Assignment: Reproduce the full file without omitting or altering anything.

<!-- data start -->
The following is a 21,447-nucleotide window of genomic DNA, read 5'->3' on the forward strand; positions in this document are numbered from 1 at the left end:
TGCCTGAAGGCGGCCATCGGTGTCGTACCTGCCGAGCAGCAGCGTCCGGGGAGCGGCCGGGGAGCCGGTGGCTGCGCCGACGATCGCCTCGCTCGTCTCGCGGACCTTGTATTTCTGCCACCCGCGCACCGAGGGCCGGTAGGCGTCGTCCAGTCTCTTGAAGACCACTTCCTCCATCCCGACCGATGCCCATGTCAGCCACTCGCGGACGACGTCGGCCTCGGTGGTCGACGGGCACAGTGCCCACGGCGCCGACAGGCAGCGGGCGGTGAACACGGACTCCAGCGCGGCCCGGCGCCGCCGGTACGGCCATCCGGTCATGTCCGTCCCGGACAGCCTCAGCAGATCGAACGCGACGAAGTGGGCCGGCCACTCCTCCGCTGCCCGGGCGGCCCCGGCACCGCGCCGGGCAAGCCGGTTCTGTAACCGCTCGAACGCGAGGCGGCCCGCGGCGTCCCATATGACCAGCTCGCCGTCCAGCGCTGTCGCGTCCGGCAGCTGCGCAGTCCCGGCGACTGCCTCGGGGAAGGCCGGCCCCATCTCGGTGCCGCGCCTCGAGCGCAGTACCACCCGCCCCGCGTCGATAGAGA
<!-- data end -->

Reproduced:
The following is a 21,447-nucleotide window of genomic DNA, read 5'->3' on the forward strand; positions in this document are numbered from 1 at the left end:
TGCCTGAAGGCGGCCATCGGTGTCGTACCTGCCGAGCAGCAGCGTCCGGGGAGCGGCCGGGGAGCCGGTGGCTGCGCCGACGATCGCCTCGCTCGTCTCGCGGACCTTGTATTTCTGCCACCCGCGCACCGAGGGCCGGTAGGCGTCGTCCAGTCTCTTGAAGACCACTTCCTCCATCCCGACCGATGCCCATGTCAGCCACTCGCGGACGACGTCGGCCTCGGTGGTCGACGGGCACAGTGCCCACGGCGCCGACAGGCAGCGGGCGGTGAACACGGACTCCAGCGCGGCCCGGCGCCGCCGGTACGGCCATCCGGTCATGTCCGTCCCGGACAGCCTCAGCAGATCGAACGCGACGAAGTGGGCCGGCCACTCCTCCGCTGCCCGGGCGGCCCCGGCACCGCGCCGGGCAAGCCGGTTCTGTAACCGCTCGAACGCGAGGCGGCCCGCGGCGTCCCATATGACCAGCTCGCCGTCCAGCGCTGTCGCGTCCGGCAGCTGCGCAGTCCCGGCGACTGCCTCGGGGAAGGCCGGCCCCATCTCGGTGCCGCGCCTCGAGCGCAGTACCACCCGCCCCGCGTCGATAGAGA